Andrew McGiven has enough feed on his Te Aroha dairy farm to last a week.
By: CAITLIN MOORBY
But after that, he’ll be running into dry, low-protein grass.
The Waikato Federated Farmer’s president said the early warm weather is a concern for all farmers.
“It’s funny in the way we were all getting hammered by rain and then all of a sudden, the taps have gone off and we’ve gone dry really fast,” McGiven said.
If the taps don’t turn back on before April, it will be a bit of a worry, McGiven said.
In general, farmer morale wouldn’t be terribly high right now, he said.
“The guys will be thinking we’ve just come through the worst winter and spring we can think of, the last thing we want is to top it off with a drought.
“That would lead to a very disappointing season.”
McGiven said going from wet to dry so quickly has also meant not a lot of grass silage has been made on farms.
“Everything is about a month to six weeks behind. Because it was so wet, we couldn’t get the tractors on the ground.”
It’s been a year of maize failure, McGiven said.
“I had to replant two paddocks because the seed had rotted in the ground because a 90mm dumping of rain just killed it.”
McGiven said farmers need to plan feed-wise and stock rate-wise.
“Get rid of early culls early and plan for a dry summer because at this stage, it’s not looking flash.
“Weather is one thing we can’t control, so we just have to work with it.”
Niwa meteorologist Ben Noll said the Waikato has seen a drier than normal pattern over the past month, which looks likely to continue.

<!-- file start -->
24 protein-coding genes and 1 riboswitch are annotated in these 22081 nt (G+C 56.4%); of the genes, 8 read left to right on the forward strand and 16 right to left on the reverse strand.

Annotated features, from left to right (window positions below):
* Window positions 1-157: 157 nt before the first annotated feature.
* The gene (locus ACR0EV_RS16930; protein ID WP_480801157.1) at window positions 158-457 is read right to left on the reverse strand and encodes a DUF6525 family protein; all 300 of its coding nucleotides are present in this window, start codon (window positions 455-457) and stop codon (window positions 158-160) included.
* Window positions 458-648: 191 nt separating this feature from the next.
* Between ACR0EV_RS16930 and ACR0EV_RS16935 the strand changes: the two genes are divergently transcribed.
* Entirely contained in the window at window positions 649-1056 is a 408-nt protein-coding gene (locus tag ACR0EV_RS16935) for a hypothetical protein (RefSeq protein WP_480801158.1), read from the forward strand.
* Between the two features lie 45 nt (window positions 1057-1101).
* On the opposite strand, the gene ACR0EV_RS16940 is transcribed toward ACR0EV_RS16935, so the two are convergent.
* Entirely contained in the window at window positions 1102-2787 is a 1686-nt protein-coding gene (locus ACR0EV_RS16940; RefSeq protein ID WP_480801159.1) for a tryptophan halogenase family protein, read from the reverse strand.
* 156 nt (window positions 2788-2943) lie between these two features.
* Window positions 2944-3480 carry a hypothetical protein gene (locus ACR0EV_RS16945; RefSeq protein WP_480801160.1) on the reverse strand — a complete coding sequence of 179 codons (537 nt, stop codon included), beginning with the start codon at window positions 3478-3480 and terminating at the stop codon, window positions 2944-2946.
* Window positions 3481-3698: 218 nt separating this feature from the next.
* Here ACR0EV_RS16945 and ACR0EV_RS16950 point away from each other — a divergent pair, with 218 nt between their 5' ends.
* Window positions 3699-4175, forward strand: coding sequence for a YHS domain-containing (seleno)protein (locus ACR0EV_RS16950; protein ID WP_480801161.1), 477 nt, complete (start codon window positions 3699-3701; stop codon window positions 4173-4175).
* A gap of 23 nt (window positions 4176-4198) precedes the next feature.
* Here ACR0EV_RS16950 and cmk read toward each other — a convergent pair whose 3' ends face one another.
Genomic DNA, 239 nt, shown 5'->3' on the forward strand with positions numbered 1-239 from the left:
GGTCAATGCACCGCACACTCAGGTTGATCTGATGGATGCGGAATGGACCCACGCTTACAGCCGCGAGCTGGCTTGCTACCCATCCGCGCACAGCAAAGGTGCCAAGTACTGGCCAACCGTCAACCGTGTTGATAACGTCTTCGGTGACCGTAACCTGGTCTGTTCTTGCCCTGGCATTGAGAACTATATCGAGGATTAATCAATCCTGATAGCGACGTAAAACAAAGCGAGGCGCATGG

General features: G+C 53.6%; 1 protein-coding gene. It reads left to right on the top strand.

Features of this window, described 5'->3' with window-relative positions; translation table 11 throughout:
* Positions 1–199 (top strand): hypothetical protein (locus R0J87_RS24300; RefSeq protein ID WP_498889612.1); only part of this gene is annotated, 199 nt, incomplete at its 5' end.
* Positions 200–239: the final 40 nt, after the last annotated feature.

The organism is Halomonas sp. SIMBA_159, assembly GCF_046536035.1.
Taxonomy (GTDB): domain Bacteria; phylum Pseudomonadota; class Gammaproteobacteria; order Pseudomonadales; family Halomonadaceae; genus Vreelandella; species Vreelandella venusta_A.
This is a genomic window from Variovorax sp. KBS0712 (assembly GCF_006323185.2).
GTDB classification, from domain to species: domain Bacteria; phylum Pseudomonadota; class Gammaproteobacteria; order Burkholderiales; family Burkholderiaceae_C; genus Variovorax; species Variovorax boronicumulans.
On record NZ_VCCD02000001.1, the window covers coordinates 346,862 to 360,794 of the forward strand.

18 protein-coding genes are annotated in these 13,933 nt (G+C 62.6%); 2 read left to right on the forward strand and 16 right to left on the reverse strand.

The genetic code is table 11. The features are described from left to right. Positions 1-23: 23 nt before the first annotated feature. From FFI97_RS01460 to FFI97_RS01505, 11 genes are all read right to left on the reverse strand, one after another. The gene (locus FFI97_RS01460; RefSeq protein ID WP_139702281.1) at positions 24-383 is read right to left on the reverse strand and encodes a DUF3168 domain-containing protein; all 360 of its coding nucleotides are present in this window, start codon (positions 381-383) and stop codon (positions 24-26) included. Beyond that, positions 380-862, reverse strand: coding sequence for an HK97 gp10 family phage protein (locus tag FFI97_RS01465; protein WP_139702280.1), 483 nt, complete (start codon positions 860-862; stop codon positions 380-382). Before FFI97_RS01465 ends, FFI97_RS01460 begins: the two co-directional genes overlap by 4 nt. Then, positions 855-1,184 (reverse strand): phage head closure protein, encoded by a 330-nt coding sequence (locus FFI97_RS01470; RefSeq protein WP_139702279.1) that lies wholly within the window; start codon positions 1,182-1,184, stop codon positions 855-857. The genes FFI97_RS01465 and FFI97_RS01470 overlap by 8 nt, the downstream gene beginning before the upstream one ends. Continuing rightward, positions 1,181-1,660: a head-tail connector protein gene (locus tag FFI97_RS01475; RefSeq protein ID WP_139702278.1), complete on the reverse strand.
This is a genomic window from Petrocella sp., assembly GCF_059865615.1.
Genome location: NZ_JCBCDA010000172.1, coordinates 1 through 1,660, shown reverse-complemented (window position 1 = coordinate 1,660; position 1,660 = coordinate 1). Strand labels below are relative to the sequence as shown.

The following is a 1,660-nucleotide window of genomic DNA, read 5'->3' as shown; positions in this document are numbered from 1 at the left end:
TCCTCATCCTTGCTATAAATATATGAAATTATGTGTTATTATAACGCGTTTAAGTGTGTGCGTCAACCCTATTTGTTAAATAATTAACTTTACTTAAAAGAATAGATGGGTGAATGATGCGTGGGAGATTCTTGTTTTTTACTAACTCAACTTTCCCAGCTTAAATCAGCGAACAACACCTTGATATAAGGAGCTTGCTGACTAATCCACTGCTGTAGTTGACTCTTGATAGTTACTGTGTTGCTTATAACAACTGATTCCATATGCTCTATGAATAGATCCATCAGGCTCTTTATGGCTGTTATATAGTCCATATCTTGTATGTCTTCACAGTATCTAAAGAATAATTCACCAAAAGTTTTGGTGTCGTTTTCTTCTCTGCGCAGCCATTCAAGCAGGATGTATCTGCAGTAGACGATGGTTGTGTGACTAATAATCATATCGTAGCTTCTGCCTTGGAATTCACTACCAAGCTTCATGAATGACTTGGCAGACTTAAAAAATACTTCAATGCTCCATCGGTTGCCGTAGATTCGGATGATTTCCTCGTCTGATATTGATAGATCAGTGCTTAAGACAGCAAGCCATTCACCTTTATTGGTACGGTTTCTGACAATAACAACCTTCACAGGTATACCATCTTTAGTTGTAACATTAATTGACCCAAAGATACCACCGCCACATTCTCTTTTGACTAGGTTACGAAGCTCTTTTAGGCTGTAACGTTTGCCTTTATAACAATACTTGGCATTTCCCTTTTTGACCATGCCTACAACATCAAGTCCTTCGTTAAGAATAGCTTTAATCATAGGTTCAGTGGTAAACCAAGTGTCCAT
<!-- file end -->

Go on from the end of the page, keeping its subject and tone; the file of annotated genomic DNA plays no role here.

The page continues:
There are a few bouts of rain coming through over the next couple of weeks, but these will be a small drop in the bucket in terms of what is needed to get soil moisture back to normal, Noll said.
Showers are forecast to move through the region on Monday, followed by a couple of bursts of rain on Wednesday, he said.
It’s possible storms could start tracking into the region in late December, early January, he said.
“It is something we are keeping an eye on.
“It’s reason enough for farmers to be hopeful.”
Noll said the driest areas are along the west coast, stretching from the Waikato to the western Waitomo district.
“There’s no drought currently, but one spot we consider to be very dry is north of Raglan.”
Based on soil moisture maps, the majority of the Waikato is running at a deficit of 30mm, Noll said.
But the far northwest is at a soil moisture deficit of 50mm.
“The summer season can be quite dry across New Zealand, but it is unusually dry for those western areas along the west coast.”
Rural Support National Council chairman Neil Bateup said farmers who are feeling stressed or looking for additional support should get in touch with the Rural Support Trust by calling 0800 787 254.
“It’s a confidential line and we can put them in touch with the right people to help them,” Bateup said.
“Depending on the situation, this could be a farm adviser, financial adviser, counsellor, or it may just be someone to have a chat with over a cup of tea.”
It’s important farmers make early decisions in these dry times, he said.
“It is more stressful than normal because we had such a wet period, which started with flooding and erosion in March last year.
“We had a wet winter, which carried on forever, and we haven’t had a spring, so we haven’t had a lot of surplus grass made into silage or hay this year. Crops have gone in late, reserves are down and it may not end as well as we’d normally expect it to.”
But it could be worse – Taranaki, Manawatu and some of the areas in the South Island are doing it even tougher, Bateup said.
“We’ve just got to prepare for the worst and if it comes out better than that, then that’s good.”